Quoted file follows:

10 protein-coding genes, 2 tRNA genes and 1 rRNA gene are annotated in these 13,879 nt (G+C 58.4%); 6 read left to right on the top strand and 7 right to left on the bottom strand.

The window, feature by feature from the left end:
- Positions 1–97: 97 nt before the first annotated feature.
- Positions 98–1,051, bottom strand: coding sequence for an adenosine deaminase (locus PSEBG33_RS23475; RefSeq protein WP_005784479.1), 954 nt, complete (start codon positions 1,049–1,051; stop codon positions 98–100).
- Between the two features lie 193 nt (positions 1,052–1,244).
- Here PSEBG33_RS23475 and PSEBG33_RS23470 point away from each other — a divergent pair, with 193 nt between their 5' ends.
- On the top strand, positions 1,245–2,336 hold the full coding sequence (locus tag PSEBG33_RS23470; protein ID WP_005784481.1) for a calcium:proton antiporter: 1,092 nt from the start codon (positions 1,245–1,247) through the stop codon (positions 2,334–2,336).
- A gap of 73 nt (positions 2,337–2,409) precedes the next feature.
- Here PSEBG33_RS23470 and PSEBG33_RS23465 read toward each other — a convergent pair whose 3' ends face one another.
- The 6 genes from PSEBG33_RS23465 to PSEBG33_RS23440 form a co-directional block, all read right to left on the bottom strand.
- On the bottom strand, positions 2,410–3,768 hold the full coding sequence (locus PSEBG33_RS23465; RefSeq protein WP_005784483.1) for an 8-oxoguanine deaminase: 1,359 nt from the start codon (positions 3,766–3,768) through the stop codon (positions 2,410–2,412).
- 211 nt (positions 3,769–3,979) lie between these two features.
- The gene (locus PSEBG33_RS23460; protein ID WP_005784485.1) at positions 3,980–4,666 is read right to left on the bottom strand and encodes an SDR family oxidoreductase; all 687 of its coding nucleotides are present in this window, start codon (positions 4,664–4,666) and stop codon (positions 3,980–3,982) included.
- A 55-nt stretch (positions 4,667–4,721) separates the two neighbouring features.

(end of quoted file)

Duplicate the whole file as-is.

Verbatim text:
10 protein-coding genes, 2 tRNA genes and 1 rRNA gene are annotated in these 13,879 nt (G+C 58.4%); 6 read left to right on the top strand and 7 right to left on the bottom strand.

The window, feature by feature from the left end:
- Positions 1–97: 97 nt before the first annotated feature.
- Positions 98–1,051, bottom strand: coding sequence for an adenosine deaminase (locus PSEBG33_RS23475; RefSeq protein WP_005784479.1), 954 nt, complete (start codon positions 1,049–1,051; stop codon positions 98–100).
- Between the two features lie 193 nt (positions 1,052–1,244).
- Here PSEBG33_RS23475 and PSEBG33_RS23470 point away from each other — a divergent pair, with 193 nt between their 5' ends.
- On the top strand, positions 1,245–2,336 hold the full coding sequence (locus tag PSEBG33_RS23470; protein ID WP_005784481.1) for a calcium:proton antiporter: 1,092 nt from the start codon (positions 1,245–1,247) through the stop codon (positions 2,334–2,336).
- A gap of 73 nt (positions 2,337–2,409) precedes the next feature.
- Here PSEBG33_RS23470 and PSEBG33_RS23465 read toward each other — a convergent pair whose 3' ends face one another.
- The 6 genes from PSEBG33_RS23465 to PSEBG33_RS23440 form a co-directional block, all read right to left on the bottom strand.
- On the bottom strand, positions 2,410–3,768 hold the full coding sequence (locus PSEBG33_RS23465; RefSeq protein WP_005784483.1) for an 8-oxoguanine deaminase: 1,359 nt from the start codon (positions 3,766–3,768) through the stop codon (positions 2,410–2,412).
- 211 nt (positions 3,769–3,979) lie between these two features.
- The gene (locus PSEBG33_RS23460; protein ID WP_005784485.1) at positions 3,980–4,666 is read right to left on the bottom strand and encodes an SDR family oxidoreductase; all 687 of its coding nucleotides are present in this window, start codon (positions 4,664–4,666) and stop codon (positions 3,980–3,982) included.
- A 55-nt stretch (positions 4,667–4,721) separates the two neighbouring features.